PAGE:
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  • Gillian Holmes

Making a Splash!


‘Breaking the waters’ - what an odd phrase! Can water ‘break’? In what other situation is water described in the plural? Are we even talking about H2O? So many questions…


When I ask expectant parents what they think the first sign of labour might be, someone usually suggests the ‘waters breaking’ but did you know that is only the first sign in 10% of labours? Unless you’re in a tv show or movie of course - in which case it always happens unexpectedly and in an inconvenient location! And that Hollywood gush? Nah, it’s more likely to be a bit of a trickle, as a baby’s head engaged in the pelvis forms quite a good plug.


If your waters (as the amniotic fluid is known) do release before any other signs of labour - what should you do?! Obviously in the movies you’d rush straight to hospital as your baby is likely to arrive in the next few minutes… but in real life it usually takes a fair while longer than that. Remember that the hormone oxytocin is what’s going to get those surges going and the best place to create oxytocin is where you feel most comfortable - probably at home rather than in a car or on a plastic chair in a hospital waiting room.


You might not be 100% sure that it is amniotic fluid that’s been released… that baby’s head deep in the pelvis is going to put quite a lot of pressure on your bladder too!! So what should you do if your knickers are damp and you’re not entirely sure why?! One solution is to go to hospital for a check. That’s likely to be offered if you call to talk to a midwife. Once there, they’ll ask you to empty your bladder and lie down for 20-30 minutes, after which they’ll take a look into your vagina using a speculum to see if fluid is pooling there. That’s because, whether the waters have gone with a gush or a trickle, they will continue to leak until your baby is born. There’s about a litre of amniotic fluid around your baby at any given time but it’s not the same litre of fluid for the whole pregnancy: it’s constantly being refreshed and replaced, and that process continues until it’s no longer needed. So there’s no concern about the waters ‘going’ and leaving the baby in a dry environment.


If you don’t want to go into hospital and have an internal examination - which of course increases the risk of infection, especially if the amniotic sac has ruptured - then you don’t have to, and there’s a simple test you can do at home. Firstly, empty your bladder. Put a pad on and stay upright, not lying down, for 20-30 minutes - after that time the pad will be damp if your waters are trickling… and if you give it a sniff, amniotic fluid smells a lot like semen. If the pad is dry, I’m afraid you probably did just pee yourself a bit - forgivable at this stage of pregnancy! If it is your waters, try to relax and await events - for most people labour is likely to become established within the next 24 hours.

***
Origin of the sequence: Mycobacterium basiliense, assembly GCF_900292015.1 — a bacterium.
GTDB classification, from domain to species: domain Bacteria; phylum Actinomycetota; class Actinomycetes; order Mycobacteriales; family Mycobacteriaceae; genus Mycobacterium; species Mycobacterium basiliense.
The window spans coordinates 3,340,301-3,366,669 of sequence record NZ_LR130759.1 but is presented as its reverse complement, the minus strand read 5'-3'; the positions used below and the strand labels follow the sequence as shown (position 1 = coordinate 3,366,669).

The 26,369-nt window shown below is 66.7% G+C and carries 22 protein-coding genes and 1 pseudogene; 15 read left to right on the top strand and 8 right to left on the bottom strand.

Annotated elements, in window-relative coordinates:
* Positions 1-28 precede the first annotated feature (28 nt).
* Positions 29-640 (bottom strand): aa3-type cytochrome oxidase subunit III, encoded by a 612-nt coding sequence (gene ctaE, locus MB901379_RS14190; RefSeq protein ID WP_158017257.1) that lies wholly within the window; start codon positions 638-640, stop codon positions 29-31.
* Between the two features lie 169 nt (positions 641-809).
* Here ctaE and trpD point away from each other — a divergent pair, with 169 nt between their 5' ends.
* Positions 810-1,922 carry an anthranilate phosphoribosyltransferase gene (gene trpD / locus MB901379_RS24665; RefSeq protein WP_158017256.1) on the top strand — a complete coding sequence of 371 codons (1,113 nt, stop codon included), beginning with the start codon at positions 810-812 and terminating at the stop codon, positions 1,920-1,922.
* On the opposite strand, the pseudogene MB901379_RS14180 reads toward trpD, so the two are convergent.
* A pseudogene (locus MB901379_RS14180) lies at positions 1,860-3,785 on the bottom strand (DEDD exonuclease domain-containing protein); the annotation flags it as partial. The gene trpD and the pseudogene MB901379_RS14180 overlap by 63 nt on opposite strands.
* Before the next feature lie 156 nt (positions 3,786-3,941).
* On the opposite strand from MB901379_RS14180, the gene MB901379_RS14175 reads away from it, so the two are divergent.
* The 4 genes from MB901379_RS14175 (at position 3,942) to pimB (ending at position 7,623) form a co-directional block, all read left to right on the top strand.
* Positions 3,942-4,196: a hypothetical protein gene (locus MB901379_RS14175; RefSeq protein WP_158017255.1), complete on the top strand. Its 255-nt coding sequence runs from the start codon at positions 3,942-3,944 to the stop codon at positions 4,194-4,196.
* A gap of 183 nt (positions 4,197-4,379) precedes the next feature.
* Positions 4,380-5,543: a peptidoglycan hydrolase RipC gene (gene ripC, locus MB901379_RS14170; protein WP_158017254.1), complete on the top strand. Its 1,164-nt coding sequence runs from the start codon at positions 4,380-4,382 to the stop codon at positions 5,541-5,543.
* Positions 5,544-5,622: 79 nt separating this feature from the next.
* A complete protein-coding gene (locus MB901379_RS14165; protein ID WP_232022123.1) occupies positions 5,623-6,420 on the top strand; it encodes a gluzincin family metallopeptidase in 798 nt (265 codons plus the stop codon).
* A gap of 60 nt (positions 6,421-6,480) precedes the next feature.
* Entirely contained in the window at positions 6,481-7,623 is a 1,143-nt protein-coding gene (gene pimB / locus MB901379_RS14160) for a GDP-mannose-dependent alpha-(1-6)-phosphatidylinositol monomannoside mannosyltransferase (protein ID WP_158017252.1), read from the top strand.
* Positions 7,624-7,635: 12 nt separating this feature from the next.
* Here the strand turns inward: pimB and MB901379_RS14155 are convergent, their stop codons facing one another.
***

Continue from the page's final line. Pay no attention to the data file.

There are a couple of situations when it would be sensible to talk to midwives if your waters have gone, even if you’re not in labour yet: check the colour. Amniotic fluid is usually clear, pinkish or pale yellow. There might be some blood, which is the ‘show’ or mucus plug coming away with the fluid - that’s fine, and a good sign that the cervix is softening and opening. But a lot of blood, like a period, that’s not stringy or mucussy like the ‘show’ could be a cause for concern. Also if the fluid is brown or greenish it might be stained with meconium, the tar-like substance that lines the baby’s gut in utero and is the first poo they produce. If they’ve started pooing inside, it might be a sign of distress - or it could be a sign that they’re 40-odd weeks and ready to start pooing! A midwife can listen in to the baby’s heartbeat and see how happy they are. Midwives are also very good at checking the amniotic fluid and telling if it’s ‘old’ meconium which might be less of a cause for concern or ‘fresh’ meconium - so save those pads!


If however you’re in the 90% of people who don’t experience a ‘spontaneous rupture of the membranes’ (SRM) as the first sign of labour, when does it occur? It’s most likely to happen as the baby moves down into the pelvis, creating pressure on the amniotic sac and it’s often accompanied by the transition from the first to second (pushing) stage of labour. A midwife might offer to break the waters using an ‘amniohook’ device: this is called ‘artificial rupture of the membranes’ (ARM) and is done to speed up labour or check the colour of the fluid. You can, of course, decline this intervention.


Sometimes the waters don’t break until the baby is born - I’ve witnessed this a few times in undisturbed home births - it’s called an ‘en caul’ birth, sometimes known as a mermaid birth and is seen in birth mythology as a sign of great good luck - those babies born ‘en caul’ will never drown at sea, and sailors used to take dried amniotic sacs onto their boats as protection against drowning - which I think is wonderful!


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